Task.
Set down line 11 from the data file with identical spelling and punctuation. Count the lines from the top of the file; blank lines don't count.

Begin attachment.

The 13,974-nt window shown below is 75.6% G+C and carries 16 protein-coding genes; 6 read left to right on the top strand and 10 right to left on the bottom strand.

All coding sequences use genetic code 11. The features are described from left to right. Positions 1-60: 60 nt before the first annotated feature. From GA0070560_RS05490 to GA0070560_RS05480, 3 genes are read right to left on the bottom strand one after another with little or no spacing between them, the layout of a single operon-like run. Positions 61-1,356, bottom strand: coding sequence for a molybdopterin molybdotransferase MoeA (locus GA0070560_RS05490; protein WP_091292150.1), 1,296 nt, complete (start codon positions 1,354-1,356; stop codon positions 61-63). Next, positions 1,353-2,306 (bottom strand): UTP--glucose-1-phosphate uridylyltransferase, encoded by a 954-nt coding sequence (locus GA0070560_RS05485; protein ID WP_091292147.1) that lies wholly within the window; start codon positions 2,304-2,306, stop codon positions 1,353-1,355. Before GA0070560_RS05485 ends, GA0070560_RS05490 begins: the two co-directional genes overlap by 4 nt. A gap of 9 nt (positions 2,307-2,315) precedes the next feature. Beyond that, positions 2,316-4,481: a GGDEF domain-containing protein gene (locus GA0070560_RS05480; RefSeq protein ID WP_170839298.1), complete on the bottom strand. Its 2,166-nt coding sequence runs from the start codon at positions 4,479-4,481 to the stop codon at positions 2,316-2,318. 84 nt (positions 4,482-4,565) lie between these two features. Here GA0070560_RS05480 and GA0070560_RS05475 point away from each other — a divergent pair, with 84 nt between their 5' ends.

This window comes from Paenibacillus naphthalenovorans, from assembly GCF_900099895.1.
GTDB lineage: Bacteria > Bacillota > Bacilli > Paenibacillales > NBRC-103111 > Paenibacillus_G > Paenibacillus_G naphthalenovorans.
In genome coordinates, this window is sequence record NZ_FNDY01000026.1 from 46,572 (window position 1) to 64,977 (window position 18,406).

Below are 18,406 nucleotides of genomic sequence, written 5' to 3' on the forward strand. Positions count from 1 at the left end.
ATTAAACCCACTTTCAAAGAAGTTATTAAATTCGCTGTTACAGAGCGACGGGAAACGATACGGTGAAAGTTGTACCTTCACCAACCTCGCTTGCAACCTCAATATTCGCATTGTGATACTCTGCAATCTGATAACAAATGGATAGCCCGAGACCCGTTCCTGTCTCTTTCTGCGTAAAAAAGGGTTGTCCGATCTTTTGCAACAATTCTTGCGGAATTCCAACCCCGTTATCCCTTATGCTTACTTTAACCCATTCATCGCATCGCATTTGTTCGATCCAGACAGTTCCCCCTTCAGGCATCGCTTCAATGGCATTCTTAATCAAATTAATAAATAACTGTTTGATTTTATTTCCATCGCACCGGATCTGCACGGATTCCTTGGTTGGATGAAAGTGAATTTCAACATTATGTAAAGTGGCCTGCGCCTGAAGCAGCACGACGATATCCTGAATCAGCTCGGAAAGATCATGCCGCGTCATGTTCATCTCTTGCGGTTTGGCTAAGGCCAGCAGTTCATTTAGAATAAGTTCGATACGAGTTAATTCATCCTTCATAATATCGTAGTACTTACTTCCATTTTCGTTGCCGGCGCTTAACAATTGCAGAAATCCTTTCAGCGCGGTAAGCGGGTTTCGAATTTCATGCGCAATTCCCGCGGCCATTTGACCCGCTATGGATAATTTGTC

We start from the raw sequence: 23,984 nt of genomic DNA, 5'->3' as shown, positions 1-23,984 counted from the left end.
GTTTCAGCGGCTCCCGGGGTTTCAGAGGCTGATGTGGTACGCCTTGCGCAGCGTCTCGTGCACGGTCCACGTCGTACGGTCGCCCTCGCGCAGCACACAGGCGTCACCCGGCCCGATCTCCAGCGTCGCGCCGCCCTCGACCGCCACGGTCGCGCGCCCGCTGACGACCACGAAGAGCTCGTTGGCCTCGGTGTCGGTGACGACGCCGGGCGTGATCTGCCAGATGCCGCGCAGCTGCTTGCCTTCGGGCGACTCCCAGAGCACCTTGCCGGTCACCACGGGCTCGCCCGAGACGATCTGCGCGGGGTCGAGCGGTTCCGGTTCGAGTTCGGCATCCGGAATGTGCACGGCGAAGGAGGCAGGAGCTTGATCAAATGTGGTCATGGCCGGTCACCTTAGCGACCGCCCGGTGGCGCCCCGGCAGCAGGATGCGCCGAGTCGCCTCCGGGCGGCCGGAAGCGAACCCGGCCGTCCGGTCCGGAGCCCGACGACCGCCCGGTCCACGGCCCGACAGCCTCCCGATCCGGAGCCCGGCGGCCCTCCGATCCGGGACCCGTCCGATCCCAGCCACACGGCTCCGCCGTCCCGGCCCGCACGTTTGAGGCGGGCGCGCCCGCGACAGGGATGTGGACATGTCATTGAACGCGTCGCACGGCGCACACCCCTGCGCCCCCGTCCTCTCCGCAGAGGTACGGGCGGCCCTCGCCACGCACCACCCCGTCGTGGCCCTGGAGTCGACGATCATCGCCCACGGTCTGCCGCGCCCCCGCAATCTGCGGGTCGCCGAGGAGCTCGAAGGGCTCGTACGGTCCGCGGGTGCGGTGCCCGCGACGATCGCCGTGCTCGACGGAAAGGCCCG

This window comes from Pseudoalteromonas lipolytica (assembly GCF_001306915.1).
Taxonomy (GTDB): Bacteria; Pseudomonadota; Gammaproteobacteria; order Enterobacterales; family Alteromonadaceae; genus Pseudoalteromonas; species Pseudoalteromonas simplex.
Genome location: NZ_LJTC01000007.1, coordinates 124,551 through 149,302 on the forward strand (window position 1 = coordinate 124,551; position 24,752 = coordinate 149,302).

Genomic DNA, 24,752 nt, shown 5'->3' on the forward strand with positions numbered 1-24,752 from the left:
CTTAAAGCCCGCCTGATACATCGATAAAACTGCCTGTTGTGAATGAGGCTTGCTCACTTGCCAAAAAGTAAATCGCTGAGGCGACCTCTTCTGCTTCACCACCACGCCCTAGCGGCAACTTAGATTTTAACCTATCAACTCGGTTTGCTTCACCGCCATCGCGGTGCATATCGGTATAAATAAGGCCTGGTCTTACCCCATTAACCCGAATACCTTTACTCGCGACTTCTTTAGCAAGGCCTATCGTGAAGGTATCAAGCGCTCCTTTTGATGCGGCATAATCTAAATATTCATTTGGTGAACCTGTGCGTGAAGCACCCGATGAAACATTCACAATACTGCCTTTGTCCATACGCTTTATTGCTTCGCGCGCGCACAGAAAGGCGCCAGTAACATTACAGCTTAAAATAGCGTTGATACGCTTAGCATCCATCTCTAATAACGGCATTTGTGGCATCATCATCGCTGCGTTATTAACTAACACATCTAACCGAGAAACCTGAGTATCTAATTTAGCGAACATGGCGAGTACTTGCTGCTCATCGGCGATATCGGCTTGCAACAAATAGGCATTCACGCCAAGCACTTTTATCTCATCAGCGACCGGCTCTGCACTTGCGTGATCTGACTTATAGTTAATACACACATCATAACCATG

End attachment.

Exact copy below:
Taxonomy (GTDB): Bacteria; Pseudomonadota; Gammaproteobacteria; order Enterobacterales; family Alteromonadaceae; genus Pseudoalteromonas; species Pseudoalteromonas simplex.